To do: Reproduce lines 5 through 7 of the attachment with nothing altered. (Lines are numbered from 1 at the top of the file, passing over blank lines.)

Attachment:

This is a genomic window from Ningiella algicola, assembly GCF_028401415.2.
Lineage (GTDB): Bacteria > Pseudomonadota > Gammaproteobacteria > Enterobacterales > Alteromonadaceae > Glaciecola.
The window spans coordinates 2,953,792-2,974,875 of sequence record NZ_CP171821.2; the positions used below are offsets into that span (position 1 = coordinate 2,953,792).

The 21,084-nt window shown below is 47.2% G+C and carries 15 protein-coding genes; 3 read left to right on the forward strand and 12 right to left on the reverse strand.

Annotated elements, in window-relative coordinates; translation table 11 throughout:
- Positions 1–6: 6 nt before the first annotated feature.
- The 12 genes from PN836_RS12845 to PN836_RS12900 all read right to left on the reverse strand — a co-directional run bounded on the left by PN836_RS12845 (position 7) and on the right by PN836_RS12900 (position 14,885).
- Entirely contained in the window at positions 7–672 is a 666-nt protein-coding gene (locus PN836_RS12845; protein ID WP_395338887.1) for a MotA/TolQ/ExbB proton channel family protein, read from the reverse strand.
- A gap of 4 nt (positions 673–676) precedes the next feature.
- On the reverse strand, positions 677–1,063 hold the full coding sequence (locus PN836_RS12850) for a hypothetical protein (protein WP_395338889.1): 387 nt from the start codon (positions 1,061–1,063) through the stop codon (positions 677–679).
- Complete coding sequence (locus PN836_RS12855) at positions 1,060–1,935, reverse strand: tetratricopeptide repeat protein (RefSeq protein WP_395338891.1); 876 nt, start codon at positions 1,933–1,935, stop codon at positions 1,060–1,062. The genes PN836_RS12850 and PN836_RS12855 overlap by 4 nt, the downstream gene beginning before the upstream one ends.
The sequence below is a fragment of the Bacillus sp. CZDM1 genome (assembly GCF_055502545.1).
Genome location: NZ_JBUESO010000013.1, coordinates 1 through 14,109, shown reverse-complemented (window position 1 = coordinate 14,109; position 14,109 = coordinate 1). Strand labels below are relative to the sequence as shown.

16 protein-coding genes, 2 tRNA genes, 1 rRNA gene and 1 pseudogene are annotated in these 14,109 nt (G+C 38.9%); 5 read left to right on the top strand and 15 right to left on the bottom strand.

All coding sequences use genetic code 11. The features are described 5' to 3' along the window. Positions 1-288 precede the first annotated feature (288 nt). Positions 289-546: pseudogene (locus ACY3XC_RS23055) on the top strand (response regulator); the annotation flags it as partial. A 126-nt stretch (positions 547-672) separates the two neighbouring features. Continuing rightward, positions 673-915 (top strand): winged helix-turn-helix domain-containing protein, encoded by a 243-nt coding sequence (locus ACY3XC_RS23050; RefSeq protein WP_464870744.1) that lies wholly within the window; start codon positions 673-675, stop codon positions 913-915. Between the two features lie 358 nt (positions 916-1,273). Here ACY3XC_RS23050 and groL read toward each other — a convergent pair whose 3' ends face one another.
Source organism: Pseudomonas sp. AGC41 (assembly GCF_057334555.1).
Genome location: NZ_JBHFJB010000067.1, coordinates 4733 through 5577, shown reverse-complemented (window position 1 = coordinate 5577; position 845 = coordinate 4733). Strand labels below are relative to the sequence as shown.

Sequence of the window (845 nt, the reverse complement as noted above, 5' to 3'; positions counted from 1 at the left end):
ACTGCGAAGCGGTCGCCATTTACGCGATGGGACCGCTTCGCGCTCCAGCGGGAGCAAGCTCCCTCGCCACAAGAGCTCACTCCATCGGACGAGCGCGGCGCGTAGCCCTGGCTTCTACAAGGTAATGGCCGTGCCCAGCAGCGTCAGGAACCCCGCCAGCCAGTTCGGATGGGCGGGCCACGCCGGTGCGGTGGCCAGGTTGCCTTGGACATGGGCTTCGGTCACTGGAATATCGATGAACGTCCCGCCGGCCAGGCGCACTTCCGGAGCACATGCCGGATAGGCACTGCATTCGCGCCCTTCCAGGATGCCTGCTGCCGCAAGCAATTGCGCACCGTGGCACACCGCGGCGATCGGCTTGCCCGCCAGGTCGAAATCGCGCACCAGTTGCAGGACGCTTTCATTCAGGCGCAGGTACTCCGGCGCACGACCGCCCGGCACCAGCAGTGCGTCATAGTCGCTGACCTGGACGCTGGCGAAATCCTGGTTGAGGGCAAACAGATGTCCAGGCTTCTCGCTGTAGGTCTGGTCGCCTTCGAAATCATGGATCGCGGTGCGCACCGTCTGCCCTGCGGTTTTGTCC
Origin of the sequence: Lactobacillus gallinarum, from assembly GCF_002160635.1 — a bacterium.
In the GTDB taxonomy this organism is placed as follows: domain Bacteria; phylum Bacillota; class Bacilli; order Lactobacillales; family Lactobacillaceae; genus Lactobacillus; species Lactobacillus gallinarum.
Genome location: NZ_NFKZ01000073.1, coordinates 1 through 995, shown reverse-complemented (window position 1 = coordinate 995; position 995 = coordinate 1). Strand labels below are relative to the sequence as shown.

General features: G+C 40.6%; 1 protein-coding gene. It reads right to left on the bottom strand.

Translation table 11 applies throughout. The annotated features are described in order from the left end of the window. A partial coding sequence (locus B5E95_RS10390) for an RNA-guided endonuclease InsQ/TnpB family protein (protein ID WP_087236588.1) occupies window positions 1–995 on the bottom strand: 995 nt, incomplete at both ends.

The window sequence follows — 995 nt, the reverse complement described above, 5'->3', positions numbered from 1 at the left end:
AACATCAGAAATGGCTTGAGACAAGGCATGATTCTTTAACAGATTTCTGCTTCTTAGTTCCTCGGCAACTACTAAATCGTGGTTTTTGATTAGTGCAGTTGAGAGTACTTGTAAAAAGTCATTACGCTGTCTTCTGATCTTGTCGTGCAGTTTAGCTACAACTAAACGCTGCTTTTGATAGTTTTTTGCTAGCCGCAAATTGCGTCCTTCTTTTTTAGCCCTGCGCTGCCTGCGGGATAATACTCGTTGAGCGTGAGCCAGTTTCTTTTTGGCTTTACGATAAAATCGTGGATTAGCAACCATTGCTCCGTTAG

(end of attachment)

Annotated elements, in window-relative coordinates; translation table 11 throughout:
- Positions 1–6: 6 nt before the first annotated feature.
- The 12 genes from PN836_RS12845 to PN836_RS12900 all read right to left on the reverse strand — a co-directional run bounded on the left by PN836_RS12845 (position 7) and on the right by PN836_RS12900 (position 14,885).